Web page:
Life lessons from the garden

Professor Craig Chalquist, an editor of "Ecotherapy: Healing with Nature in Mind" (Sierra Club, $16.95), says research shows gardening can lift depression, release stress and anxiety and strengthen the immune system.

Here are his "nine lessons from the garden."

1. Abandon perfectionism.

"When you go out in the garden, the one thing you won't find is perfection," Chalquist says. Pests and weeds will invade even the most cared-for garden. It cannot be controlled, and a gardener must live with that.

"It's an opportunity to look at one's own imperfections."

2. Things take time to grow.

Chalquist says gardening requires patience and trust in the powers of growth to keep their own schedule. There are no deadlines and no rush.

"This can be a good lesson to learn," he says. "You can take the time and ask yourself, 'What is it that's growing in my life?'"

3. Detach from outcomes.

"When you plant seeds, you never know what's going to happen," he says. Your efforts sink into the ground, sometimes reappearing as new growth and sometimes just vanishing. Put effort into your life, he says, but realize that the outcome may not be what you expect or hope.

4. Everything contributes.

Chalquist says the plant you think of as a weed is actually a pioneer - a hardy, fast grower designed to break new ground for ecosystems to come.

"Even when it needs to be managed, everything contributes. And we know if you repress part of a system, you often strengthen it."

Every living thing has a purpose, and nothing in the natural world is wasted.

5. Everything self-organizes.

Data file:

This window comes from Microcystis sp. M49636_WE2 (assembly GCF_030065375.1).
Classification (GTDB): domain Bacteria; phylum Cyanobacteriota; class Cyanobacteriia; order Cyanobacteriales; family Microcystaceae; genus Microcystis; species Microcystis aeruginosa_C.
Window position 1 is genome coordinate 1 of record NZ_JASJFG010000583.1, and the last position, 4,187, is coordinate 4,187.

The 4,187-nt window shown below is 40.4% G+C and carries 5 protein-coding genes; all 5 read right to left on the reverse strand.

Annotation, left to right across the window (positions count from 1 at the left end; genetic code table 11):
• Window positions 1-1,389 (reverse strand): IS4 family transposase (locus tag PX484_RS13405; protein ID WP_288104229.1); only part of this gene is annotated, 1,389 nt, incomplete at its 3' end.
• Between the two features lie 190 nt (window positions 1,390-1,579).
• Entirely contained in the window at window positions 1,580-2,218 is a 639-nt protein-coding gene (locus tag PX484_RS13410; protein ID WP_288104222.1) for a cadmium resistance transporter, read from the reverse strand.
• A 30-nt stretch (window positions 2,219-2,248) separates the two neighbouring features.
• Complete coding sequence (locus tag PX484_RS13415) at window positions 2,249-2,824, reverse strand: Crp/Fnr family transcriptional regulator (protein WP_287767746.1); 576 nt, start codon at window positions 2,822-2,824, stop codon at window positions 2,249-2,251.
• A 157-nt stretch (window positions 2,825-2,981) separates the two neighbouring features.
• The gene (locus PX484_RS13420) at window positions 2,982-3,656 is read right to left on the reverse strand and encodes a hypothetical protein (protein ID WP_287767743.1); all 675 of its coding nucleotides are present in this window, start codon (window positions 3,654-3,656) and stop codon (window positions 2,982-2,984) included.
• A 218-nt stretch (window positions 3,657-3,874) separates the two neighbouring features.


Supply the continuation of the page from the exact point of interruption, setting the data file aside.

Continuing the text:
"The ground you walk on hosts fungi that stretch over wide expanses to manage which nutrients go to which plants and trees: Earth's quiet, weblike nervous system," Chalquist says. "The wisdom hiding in the ground resembles the wisdom within instinct, intuition, the gut: capable of meaningful arrangements if we allow ourselves to trust and get comfortable with it."

6. Things decay and die.

Chalquist says the garden teaches that some things need to go away; some old structures should decline. Many can become compost for new forms of growth.

"It is a time where you can ask yourself, 'What is dying in my life? What needs to go away?'"

7. Trust the senses.

When you taste something that grows in the garden and it's bitter, you spit it out.

"The garden teaches me that there are things my body doesn't find nutritious and that I should not let it into my system," Chalquist says.

Like a sour fruit or a bitter herb, there are people in a person's life who are tearing them down psychologically. They need to be spit out, he says.

8. Nature has multiple ways of doing things.

With pollination, if there are not enough bees, wasps, moths and other creatures pick up the slack.

"In any given ecosystem, there are multiple ways of getting things done," Chalquist says. "If we want a community or nation to really work, these one-size-fits-all solutions aren't going to be the right ones."

9. Nature bats first and last.

Chalquist says the living world will have the last say after you are done with it. Despite all our anxiety and doubt, loneliness and uncertainty, the forces of life and the cycles of seasons always have us firmly in hand.